Adventures with Professor Shonku

Sudeshna Shome Ghosh | Updated on June 27, 2020

Professor Shonku, one of Satyajit Ray’s beloved creations, brought the mysteries and wonders of the world closer to the reader with every turn of the page

*The last stories written by Satyajit Ray for the Shonku series, translated into English, have now been published as The Final Adventures of Professor Shonku

* In Professor Shonku, Ray created perhaps the ideal man of science

Diaries come in all shapes and voices. Some recount real, lived experiences. Others chronicle the story of a life. Some are rather more unusual. Professor Shonku, a scientist who lived and worked in the small, quiet town of Giridih in Jharkhand had a whole series of diaries recounting his astounding discoveries, inventions and amazing adventures. Unfortunately, Professor Shonku is no more on this Earth. Don’t get me wrong, he is perhaps perfectly happy and healthy. But he does not live on Earth anymore, having flown off one day in a spaceship, leaving behind the diaries for us to find and read with increasing fascination.

The first in film-maker Satyajit Ray’s series of stories and novels about Professor Trilokeshwar Shonku appeared in Bengali in the children’s magazine Sandesh in 1961. Called Byomjatrir Diary (Diary of a Space Traveller), it is the story of a man who approaches the editor of a magazine with a diary written by one Professor Shonku. In the diary, Shonku describes how he has developed a rocket for space travel, and also a robot named Bidhushekhar. Soon, he leaves for Mars in the rocket with Bidhushekhar, his assistant Prahlad and Newton the cat. The journey to Mars is eventful but he finds that Martians are not welcoming. Finally, he finds a new home on the planet Tafa, where he plans to stay on. On Earth, all that remains are the diaries.

The Final Adventures of Professor Shonku; Satyajit Ray, Indrani Majumdar (tr.); Puffin; Fiction; ₹299


The Shonku stories are full of detailed descriptions of amazing inventions — more on that later — and fantastic journeys to places from El Dorado to the prehistoric caves of France to the Nilgiris and the Himalayas. Professor Shonku never hesitates when adventure beckons. And everywhere he goes, he carries with him, besides his diaries, his sense of adventure and fair play. The last stories written by Ray for the series, translated into English, have now been published as The Final Adventures of Professor Shonku. Quite delightfully, the first story in this collection, Tellus, was translated by Ray himself. The other stories are translated from Bangla by Indrani Majumdar.

In Shonku, Ray created perhaps the ideal man of science. He is creative in his ideas, often collaborating with scientists from around the world. He is ambitious, wanting to find cures and invent new machines but without craving monetary benefits or fame. In the story Professor Rondi’s Time Machine, talking about the Italian scientist who wants to use a time machine to make money by giving people ‘rides’ into the past or future, Shonku says, “I’ve... realized that he is not at all thinking of historians or researchers. All he wants is to make utmost profit through this machine. Therein lies a massive gap between his ethos and mine.”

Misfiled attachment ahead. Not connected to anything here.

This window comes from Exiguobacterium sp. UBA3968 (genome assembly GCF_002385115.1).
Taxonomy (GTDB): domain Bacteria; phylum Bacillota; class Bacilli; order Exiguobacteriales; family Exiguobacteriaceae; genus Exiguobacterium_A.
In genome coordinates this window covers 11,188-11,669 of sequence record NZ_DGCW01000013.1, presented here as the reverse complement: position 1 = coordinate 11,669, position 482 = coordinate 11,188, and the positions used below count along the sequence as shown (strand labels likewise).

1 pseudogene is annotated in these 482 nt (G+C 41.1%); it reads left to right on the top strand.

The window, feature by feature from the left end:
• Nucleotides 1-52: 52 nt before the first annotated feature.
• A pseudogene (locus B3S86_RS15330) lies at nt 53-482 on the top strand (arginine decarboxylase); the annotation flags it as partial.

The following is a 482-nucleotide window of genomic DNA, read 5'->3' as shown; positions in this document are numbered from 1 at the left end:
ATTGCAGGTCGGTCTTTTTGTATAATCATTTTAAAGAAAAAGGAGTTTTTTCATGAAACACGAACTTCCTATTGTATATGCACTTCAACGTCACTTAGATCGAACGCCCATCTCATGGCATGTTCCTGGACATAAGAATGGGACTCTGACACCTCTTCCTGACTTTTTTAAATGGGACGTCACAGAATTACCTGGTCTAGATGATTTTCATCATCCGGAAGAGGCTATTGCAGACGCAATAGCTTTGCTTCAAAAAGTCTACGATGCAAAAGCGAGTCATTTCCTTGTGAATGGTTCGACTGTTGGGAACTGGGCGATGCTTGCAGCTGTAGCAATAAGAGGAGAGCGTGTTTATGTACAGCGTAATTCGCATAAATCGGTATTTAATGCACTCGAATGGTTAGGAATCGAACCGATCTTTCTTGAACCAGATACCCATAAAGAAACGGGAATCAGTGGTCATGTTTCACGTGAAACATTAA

It is the kind of principle that may sound old-fashioned, but has worked for Shonku. And it certainly doesn’t hold him back in his pursuit of science. Quite wonderfully, he is not at all self-effacing about it.

He says quite matter-of-factly, “My place in the scientific firmament is right after Thomas Alva Edison, a fact acknowledged by scientists in all five continents.” And indeed, how could it not be so. Just take a look at some of his inventions: Annihilin the pistol, which simply erases a person from the scene; Miracurall the wonderdrug; Remembrain, which revives memory; Ornithon, to impart lessons to birds. And if these sound incredible, how about Linguagraph, a machine which translates any language into English? Or Tellus, which has an answer to any question? Siri and Google, anyone?

Ray envisioned the complex life of machines when he wrote these stories. In the story Tellus, the machine that can answer a million questions suddenly turns rogue. It goes missing; and when it is found, the scientists are amazed to see that it is showing signs of independent thought. As we move further into the age of Artificial Intelligence,modern scientists and philosophers are pondering such questions, too.

Ultimately, what stands out in the stories — and in Shonku — is his sense of curiosity. Ray was writing these stories primarily for children and young adults at a time when travel was not as easy as it is now, many years before the internet took over our lives.

To these children, he opened a world of intellectual wonder while taking them on hair-raising adventures from the Poles to the deepest jungles. He showed glimpses of the enormous natural world out there through the many animals and birds in the stories. And he did this through a man of science, one who did not hesitate to send himself into space because the call of adventure sang loudly in his soul.

For children of a certain generation, and their children now, Professor Shonku is as much a figment of literary imagination as a friend who whispers in their ears prodding them to go out there, ask questions, and never be scared of thinking of solutions, no matter how extraordinary they may appear at first today.

Certainly, this is a quality we will need more and more of, as this decade reveals itself to us.

Sudeshna Shome Ghosh is a Bengaluru-based editor

Published on June 26, 2020

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